BOISE -- Some Boiseans are worried that new "skinny homes" slated to be built in their neighborhood will ruin the look of it and drive down their property values.
But the people building those homes say they're actually trying to help improve the neighborhood.
A meeting will be held at Whitney Elementary School tonight to allow neighbors to meet with developers and talk through their concerns.
Oddly enough, the organization building these homes and getting criticism from neighbors, is a non-profit that regularly hosts events to help and beautify the community.
Grey Titmus is the project manager for NHS Community Services in Boise. They're a non-profit that spearheads community-beautification events like Paint the Town and Rake Up Boise. But that's not all.
"We're also in the business of building new homes," said Titmus. "We sell these homes to people who might not be able to get a home otherwise."
That's what they're planning to do on Kerr Street in Boise, putting five so-called "skinny homes" on what were lots for two homes.
"They can save tens of thousands of dollars buying these homes," said Titmus.
But neighbors living on Kerr Street, like Michael Dick, aren't happy.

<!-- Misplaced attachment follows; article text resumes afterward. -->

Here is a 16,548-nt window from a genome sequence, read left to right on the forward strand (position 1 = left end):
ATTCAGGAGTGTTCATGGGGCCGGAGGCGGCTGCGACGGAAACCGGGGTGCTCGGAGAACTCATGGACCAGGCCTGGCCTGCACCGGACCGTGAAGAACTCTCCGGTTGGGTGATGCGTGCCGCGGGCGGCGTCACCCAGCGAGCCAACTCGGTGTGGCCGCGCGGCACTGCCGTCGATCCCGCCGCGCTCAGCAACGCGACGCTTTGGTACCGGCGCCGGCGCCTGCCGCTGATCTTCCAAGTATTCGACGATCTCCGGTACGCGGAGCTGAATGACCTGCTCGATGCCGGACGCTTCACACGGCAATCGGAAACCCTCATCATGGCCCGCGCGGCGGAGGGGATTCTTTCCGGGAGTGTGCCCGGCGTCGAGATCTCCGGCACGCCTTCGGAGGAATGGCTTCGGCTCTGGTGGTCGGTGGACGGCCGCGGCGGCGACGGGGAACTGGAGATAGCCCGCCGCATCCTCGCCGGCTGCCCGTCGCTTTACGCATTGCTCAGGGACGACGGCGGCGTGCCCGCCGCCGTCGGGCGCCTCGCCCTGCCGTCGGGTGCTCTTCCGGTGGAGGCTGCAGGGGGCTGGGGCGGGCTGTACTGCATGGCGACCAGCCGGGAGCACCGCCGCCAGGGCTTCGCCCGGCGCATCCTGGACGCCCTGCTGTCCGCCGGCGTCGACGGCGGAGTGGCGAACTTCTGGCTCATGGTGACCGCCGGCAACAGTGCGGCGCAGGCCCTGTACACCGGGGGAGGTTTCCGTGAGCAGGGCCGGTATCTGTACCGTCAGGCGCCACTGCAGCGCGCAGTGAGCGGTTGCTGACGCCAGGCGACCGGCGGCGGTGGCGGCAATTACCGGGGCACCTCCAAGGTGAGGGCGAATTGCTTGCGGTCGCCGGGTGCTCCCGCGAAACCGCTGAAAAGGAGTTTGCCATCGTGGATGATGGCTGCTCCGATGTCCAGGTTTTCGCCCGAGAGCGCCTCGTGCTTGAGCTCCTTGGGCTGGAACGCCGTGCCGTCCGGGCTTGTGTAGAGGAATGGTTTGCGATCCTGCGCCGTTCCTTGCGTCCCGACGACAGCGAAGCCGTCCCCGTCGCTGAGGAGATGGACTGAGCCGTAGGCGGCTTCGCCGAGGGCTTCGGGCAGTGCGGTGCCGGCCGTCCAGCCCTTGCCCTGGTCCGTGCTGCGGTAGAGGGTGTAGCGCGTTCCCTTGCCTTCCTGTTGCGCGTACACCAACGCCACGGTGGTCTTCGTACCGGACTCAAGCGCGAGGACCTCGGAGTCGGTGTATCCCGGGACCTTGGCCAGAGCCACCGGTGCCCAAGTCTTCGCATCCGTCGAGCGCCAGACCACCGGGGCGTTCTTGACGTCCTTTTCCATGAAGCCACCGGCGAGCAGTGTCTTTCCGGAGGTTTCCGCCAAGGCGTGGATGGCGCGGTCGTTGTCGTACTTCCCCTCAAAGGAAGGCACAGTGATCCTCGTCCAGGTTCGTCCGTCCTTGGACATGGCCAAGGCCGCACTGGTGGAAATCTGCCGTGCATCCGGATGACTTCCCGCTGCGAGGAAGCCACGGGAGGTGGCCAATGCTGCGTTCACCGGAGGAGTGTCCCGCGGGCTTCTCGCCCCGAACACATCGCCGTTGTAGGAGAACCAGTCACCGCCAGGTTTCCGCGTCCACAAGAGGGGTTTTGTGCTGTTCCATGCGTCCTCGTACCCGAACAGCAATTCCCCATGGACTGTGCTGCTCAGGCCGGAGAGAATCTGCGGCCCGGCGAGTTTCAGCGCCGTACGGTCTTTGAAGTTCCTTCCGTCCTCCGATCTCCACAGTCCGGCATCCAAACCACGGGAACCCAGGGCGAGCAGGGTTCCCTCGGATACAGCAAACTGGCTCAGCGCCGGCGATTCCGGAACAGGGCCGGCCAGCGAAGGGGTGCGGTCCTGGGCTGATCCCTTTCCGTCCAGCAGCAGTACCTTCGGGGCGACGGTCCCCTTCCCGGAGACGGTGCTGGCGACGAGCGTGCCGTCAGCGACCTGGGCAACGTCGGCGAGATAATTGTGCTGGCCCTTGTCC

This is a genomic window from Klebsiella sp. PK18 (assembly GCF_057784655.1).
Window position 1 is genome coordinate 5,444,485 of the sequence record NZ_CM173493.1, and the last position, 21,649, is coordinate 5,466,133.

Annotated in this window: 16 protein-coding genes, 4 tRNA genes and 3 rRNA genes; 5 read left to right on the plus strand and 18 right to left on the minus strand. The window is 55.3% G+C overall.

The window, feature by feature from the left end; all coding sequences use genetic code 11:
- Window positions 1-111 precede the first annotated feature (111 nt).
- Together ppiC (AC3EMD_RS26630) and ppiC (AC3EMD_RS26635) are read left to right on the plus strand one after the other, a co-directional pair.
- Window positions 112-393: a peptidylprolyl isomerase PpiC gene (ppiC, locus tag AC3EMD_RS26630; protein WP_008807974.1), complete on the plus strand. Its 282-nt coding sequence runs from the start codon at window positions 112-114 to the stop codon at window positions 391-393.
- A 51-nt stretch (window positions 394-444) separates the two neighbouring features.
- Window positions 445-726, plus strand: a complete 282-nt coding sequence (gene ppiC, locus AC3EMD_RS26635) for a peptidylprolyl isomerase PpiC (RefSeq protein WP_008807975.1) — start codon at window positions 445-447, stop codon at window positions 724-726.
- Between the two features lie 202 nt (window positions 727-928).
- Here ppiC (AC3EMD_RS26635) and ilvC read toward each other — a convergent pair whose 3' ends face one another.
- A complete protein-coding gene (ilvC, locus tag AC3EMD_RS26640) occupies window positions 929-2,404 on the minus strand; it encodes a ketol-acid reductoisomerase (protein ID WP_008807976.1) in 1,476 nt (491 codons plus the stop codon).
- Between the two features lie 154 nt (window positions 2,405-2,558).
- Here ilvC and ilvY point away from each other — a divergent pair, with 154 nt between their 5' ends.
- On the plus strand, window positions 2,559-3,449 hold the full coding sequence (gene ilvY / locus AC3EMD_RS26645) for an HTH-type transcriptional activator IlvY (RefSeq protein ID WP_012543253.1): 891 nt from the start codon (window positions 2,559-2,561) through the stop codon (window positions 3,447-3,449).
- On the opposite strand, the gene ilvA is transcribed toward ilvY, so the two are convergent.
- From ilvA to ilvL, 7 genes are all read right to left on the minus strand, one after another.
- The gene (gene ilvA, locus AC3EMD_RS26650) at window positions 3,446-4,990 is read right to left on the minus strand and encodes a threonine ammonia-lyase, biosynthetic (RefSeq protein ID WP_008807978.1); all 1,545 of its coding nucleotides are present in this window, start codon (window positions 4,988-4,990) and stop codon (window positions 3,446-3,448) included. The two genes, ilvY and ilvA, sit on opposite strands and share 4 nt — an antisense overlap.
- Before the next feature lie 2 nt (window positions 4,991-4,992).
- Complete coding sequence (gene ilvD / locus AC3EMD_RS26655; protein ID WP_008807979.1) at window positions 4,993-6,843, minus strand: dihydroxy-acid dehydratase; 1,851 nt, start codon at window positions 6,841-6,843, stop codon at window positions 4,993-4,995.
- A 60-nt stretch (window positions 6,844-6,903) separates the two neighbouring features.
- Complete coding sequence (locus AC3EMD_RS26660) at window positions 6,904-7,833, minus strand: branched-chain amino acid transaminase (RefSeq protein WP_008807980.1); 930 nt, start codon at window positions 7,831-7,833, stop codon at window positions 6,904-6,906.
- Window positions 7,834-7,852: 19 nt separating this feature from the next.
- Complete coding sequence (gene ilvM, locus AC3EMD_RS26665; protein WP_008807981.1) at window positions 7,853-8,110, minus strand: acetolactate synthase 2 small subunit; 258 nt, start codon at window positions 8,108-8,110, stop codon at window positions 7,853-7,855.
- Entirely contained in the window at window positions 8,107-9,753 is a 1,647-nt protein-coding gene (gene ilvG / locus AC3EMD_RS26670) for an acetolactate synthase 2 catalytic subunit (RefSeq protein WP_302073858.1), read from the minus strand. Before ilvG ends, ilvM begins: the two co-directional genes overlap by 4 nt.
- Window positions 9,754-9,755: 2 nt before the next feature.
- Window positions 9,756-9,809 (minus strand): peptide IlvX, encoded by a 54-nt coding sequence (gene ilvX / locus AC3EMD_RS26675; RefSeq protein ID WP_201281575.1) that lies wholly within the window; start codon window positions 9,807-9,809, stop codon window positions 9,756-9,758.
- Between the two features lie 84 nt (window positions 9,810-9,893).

"I'm not the only homeowner on this block that feels like property value will go down and traffic will go up, and noise and disruptive neighbors," said Dick.
Dick says the "skinny homes" also don't match the current architecture of the neighborhood and drive down home values because he sees many of these homes turning into rentals.
"I'm skeptical and maybe I'm wrong, but I'm skeptical that families are going to come in and live there for 20 to 30 years," said Dick.
Titmus says NHS requires potential buyers to take credit and homeowner classes to make sure they can stay in these homes and be good neighbors.
"It's just a shame to see this kind of stuff happen," said Dick.
The meeting at Whitney Elementary starts at 7 p.m..
This meeting is one of the requirements of building "skinny homes," thanks to a city ordinance enacted a few years ago when so many of these were being built in older Boise neighborhoods.